When insuring valuable property, the duty is on you, as the owner of the property, to make sure that sufficient cover is provided by the policy before purchasing the insurance product, warns the Office of the Ombudsman for Short-Term Insurance (OSTI).
“An insurance policy is a binding contract, which, like any other type of contract, is subject to specific terms and conditions. A lot of emphasis is placed on educating consumers about complying with specific contractual terms and conditions. This is because a failure to comply may lead to devastating results including the rejection of your claim.”
But what of limiting clauses or restrictive terms contained in the policy wording? Not taking careful note of these types of clauses may be as devastating at claim stage as being in breach of the policy conditions. Here’s why.
The Ombud explains that even though advertisements professing the ease and simplicity with which an insurance contract can be entered into are common place these days, taking out insurance is a serious business.
“It also remains a grudge purchase to those of us who are already cash strapped in today’s tough economy. For most, the premium payment adds unwanted and unaffordable costs to the already high monthly instalments that we are paying in order to have the benefit of the property or item. It is only natural to want to keep the insurance payment as low as possible. Herein lays a trap that many a hapless policyholder has fallen into.”
The Ombud adds that nothing, or very little, is for free in life and this applies to insurance as well. Although shopping around for better premiums may land you a very competitive ‘price’, if it looks too good to be true, it often is. Alarm bells should be going off when a quote for insurance cover appears disproportionately low to what you are accustomed to. Very low premiums often mean very high excesses or limited cover.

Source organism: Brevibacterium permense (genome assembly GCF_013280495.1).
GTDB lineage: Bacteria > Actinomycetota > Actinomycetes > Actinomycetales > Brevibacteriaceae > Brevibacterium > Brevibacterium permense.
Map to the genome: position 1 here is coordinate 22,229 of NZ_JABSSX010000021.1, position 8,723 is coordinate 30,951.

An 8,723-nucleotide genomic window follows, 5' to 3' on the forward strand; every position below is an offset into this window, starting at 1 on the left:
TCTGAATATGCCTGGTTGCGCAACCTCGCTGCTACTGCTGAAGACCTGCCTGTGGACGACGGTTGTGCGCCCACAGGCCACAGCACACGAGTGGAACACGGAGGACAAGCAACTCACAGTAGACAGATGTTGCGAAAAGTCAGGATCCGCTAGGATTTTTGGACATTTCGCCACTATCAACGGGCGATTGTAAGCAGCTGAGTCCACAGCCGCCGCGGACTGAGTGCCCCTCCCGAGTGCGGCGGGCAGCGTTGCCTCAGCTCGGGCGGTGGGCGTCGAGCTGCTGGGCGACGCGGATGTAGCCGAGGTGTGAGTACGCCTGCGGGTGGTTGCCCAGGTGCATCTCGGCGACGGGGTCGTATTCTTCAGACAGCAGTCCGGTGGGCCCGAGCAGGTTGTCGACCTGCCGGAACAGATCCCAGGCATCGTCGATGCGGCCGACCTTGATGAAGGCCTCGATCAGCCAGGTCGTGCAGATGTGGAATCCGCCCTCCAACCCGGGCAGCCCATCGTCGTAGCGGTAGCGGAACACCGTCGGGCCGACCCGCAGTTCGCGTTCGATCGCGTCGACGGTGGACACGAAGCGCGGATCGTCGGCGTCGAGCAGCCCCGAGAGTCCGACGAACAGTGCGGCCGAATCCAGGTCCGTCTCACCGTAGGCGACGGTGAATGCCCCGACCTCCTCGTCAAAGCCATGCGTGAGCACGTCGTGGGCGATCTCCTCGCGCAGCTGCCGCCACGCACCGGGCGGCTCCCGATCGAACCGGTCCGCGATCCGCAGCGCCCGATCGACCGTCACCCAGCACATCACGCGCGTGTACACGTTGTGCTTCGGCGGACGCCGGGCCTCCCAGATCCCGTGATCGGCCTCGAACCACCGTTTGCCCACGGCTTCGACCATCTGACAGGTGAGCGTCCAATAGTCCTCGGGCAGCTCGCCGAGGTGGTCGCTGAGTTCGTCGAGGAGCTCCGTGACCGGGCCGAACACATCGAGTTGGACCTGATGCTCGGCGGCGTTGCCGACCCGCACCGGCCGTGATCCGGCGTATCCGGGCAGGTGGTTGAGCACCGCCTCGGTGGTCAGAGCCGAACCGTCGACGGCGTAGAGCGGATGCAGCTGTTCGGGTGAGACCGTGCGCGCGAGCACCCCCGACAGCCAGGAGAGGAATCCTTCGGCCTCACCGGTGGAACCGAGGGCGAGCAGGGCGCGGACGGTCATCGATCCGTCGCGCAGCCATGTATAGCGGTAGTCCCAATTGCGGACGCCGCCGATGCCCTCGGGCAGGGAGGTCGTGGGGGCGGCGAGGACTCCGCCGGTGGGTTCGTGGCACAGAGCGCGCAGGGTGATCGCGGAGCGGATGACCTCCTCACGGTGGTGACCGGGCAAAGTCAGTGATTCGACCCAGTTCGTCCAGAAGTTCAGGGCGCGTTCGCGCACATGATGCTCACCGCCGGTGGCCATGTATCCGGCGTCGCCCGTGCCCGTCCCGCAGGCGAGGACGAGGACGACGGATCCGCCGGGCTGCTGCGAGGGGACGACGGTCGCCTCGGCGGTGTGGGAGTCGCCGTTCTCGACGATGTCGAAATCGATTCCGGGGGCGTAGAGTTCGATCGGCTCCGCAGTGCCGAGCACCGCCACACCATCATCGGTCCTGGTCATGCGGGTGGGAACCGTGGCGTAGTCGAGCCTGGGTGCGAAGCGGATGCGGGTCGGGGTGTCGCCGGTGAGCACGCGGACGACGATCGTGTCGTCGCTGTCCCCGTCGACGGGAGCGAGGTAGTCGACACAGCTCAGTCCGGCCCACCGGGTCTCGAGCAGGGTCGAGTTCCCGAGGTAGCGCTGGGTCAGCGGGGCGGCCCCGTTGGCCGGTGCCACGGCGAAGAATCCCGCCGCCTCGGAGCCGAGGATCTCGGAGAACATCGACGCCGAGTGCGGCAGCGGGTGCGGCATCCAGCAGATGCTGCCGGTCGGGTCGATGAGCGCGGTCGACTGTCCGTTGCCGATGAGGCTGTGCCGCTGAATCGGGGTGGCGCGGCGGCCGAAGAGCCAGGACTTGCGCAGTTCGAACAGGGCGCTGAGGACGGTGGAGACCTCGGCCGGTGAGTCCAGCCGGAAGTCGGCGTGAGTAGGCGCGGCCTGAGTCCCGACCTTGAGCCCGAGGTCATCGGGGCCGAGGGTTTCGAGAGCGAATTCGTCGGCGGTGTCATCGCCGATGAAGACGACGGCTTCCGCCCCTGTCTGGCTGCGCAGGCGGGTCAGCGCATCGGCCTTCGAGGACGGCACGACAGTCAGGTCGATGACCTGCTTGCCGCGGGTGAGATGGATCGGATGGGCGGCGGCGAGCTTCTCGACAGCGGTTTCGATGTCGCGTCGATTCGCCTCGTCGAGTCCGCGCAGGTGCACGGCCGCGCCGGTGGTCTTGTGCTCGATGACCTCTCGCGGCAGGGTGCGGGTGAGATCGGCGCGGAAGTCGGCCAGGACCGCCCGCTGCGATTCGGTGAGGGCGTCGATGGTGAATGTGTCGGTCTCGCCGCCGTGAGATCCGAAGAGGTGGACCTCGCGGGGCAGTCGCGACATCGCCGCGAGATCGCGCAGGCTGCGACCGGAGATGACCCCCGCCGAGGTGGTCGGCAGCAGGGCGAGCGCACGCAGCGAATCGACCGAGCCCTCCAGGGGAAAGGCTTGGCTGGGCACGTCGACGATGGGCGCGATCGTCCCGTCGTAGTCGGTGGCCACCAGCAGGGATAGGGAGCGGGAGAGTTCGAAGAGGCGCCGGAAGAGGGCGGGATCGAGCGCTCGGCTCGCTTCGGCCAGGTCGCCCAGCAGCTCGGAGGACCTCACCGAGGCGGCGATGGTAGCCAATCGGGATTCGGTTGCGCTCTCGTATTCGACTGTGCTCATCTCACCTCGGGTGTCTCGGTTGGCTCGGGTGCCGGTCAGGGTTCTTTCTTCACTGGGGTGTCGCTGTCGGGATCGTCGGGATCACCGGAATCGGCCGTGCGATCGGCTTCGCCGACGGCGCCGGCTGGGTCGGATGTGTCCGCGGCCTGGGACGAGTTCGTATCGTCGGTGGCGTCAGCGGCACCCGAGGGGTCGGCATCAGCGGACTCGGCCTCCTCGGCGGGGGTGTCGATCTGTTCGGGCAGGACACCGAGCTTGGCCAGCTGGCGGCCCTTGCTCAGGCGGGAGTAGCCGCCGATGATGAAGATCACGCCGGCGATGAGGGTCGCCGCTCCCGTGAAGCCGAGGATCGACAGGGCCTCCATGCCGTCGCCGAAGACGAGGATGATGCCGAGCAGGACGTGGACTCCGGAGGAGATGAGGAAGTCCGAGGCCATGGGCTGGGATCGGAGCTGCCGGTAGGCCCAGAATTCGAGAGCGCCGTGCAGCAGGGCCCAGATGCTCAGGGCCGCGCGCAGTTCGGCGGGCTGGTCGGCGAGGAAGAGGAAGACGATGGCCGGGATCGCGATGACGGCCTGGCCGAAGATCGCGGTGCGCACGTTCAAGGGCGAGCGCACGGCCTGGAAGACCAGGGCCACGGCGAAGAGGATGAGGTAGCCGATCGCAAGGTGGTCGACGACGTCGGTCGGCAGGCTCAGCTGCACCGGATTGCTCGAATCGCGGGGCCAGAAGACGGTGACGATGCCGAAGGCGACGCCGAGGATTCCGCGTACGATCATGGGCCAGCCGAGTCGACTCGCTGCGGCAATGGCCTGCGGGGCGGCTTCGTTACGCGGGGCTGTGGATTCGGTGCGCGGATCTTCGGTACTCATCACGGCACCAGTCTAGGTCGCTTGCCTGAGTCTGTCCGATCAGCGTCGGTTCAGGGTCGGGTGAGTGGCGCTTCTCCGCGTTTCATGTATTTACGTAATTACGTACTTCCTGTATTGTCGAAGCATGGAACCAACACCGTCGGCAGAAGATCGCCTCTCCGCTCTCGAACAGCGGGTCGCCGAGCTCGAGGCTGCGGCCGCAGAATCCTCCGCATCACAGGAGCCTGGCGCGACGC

“It is a fact that insurers will increase the excess as the premium comes down. Some insurers charge low premiums for comprehensive insurance cover and have low basic excesses. This seems like a win-win until you realise that the insurer charges more than one excess for a single loss, which is applied cumulatively and in addition to the basic excess. In other words, they are added together one-by-one and are charged over and above basic excess.”
The Ombud says that examples of the types of excesses that are added to these types of policies include first time insurance policyholder excess, licensed driver for less than two years excess, single vehicle accident excess, accident between the hours of 10pm and 4am excess and so on.
“Imagine that a policy has a basic excess of R10 000 and an additional R10 000 cumulative excess for each of these examples. If you are a first time insured who is a newly licensed driver and you hit a pothole late at night which results in an accident, your insurer will be entitled to deduct R50 000 from the amount that it pays to you!”
Excess clauses are specifically named as limiting clauses in The Policyholder Protection Rules (a.k.a PPR) and therefore must be disclosed by direct marketers at sales stage before the inception of the policy.
Therefore, warns the Ombud, the cost of the policy should not just be a consideration of how much the premium will leave you out of pocket, but also what excess or excesses will be payable when claiming. While you may be tempted to say ‘Yes!’ to lower premiums, because a claim will never happen to you…. beware the consequences of the choice at claims stage.
Very low premiums or guarantees of a fixed premium may also be an indication of limited cover.
“Not all insurance policies provide comprehensive cover. This is very important when considering motor insurance. As soon as the consultant uses the words ‘limited cover’, ‘not comprehensive’ or ‘build your own cover’, beware! It is not a comprehensive policy that the insurer is selling to you. When considering limited cover insurance, always ask the marketer or insurance representative, ‘What does the policy NOT pay for?’ When considering the premium paid for limited cover, you may actually find that it is expensive for the cover you receive in return. Again, think of the consequences at claim’s stage.”
The Ombudsman says that while low premiums are ideal, you should always make sure that you know what it is going to cost you at claim’s stage. If you agreed to more than one excess or the basic excess is high, you may for example end up paying as much as R70, 000 excess on a R100, 000 claim and the insurer will only pay R30, 000.
Where you take out limited cover insurance, you may not even have cover for repairs to your own vehicle, towing of your vehicle from the accident scene or any cover at all until a number of consecutive premiums are paid.
“Always know what you are paying for and nowhere is this truer than with insurance policies. Know your premium. Know the limits to your cover. Know your excesses,” the Ombud concludes.